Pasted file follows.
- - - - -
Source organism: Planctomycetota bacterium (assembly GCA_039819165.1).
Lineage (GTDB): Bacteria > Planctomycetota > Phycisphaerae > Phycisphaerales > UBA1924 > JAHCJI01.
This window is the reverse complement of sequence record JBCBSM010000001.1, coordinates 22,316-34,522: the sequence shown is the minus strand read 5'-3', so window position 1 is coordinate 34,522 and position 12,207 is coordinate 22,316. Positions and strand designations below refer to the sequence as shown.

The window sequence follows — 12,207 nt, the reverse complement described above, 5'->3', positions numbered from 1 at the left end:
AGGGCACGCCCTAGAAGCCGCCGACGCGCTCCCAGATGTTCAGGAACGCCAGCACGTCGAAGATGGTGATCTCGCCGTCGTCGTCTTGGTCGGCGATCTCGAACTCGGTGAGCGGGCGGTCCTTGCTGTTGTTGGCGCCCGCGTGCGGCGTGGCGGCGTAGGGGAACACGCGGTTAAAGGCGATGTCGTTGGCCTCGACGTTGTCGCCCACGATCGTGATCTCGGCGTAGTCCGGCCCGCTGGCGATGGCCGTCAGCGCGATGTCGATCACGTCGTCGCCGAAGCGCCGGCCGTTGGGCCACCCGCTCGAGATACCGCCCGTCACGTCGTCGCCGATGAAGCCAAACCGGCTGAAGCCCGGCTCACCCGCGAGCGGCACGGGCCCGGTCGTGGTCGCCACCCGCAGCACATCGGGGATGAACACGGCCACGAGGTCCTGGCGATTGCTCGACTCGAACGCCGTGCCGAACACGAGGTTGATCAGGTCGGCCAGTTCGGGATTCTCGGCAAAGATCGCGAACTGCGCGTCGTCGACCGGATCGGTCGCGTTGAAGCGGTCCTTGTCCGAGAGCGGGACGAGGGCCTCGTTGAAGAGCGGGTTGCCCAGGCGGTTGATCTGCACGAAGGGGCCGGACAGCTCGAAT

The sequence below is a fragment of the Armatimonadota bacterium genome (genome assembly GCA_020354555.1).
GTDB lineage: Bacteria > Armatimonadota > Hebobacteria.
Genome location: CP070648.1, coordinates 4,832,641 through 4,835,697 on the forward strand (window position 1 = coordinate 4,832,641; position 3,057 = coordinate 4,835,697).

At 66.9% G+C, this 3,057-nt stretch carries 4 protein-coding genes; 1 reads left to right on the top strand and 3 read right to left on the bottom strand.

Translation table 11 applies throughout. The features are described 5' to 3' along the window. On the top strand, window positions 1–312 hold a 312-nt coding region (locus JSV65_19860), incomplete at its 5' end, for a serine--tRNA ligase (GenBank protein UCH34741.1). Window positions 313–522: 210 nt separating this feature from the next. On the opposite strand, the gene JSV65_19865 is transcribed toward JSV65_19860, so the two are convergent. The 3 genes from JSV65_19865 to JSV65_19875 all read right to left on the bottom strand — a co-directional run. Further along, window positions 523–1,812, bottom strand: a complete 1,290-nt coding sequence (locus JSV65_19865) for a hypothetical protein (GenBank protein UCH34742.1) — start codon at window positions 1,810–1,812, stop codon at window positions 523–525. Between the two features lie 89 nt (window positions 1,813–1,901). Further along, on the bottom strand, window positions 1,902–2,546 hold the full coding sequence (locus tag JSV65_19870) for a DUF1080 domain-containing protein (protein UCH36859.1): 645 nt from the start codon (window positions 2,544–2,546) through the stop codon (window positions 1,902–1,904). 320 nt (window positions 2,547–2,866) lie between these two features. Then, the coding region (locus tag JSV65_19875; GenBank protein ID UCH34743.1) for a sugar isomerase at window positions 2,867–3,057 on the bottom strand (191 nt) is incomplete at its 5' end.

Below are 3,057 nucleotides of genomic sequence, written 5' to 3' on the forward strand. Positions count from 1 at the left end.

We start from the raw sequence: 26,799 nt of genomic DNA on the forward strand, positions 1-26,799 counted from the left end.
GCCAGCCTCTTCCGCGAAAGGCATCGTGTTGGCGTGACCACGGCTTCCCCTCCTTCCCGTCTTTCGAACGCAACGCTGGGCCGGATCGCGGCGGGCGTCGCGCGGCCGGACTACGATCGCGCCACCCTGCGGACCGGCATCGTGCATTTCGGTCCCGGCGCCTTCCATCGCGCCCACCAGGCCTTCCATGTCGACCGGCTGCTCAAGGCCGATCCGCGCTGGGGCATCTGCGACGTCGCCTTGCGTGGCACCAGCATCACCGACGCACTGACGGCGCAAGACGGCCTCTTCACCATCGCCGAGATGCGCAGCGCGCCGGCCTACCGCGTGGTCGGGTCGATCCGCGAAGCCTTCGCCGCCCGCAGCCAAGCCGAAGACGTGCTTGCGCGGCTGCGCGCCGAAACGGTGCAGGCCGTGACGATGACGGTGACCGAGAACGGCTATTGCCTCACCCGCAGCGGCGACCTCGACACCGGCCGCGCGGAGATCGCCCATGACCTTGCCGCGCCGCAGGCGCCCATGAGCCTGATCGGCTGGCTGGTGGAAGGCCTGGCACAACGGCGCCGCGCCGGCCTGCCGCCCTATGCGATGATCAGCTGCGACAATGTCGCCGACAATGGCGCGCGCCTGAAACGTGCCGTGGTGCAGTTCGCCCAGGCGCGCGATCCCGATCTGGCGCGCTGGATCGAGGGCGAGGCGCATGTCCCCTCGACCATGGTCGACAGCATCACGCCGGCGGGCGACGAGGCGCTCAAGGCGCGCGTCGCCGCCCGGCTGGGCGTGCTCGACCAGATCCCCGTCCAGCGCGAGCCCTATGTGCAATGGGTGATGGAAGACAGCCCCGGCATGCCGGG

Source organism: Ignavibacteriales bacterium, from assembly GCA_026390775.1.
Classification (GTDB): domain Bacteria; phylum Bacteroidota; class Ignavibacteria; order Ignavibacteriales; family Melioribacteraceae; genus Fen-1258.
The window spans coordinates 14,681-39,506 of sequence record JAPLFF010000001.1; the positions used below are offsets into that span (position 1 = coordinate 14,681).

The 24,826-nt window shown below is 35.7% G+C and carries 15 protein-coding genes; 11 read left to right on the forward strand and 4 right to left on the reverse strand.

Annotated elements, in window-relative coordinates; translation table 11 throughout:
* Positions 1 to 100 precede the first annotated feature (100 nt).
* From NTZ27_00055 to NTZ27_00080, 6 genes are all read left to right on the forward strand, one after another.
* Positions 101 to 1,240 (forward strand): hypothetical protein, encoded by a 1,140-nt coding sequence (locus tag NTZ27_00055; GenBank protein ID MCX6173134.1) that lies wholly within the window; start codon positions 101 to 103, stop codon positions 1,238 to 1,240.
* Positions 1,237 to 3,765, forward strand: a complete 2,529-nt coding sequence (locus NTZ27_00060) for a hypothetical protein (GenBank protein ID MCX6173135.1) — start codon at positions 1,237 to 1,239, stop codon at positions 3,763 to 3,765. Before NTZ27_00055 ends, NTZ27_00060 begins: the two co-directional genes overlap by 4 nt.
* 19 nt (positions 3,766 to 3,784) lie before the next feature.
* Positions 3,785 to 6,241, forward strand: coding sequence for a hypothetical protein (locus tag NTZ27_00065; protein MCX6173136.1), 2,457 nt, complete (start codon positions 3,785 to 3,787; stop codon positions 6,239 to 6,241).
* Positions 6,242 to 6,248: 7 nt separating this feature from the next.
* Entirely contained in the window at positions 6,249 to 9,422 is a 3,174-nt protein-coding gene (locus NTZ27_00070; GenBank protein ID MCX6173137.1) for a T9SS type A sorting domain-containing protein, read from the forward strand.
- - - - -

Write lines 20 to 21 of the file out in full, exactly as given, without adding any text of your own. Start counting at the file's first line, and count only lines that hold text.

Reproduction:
* From NTZ27_00055 to NTZ27_00080, 6 genes are all read left to right on the forward strand, one after another.
* Positions 101 to 1,240 (forward strand): hypothetical protein, encoded by a 1,140-nt coding sequence (locus tag NTZ27_00055; GenBank protein ID MCX6173134.1) that lies wholly within the window; start codon positions 101 to 103, stop codon positions 1,238 to 1,240.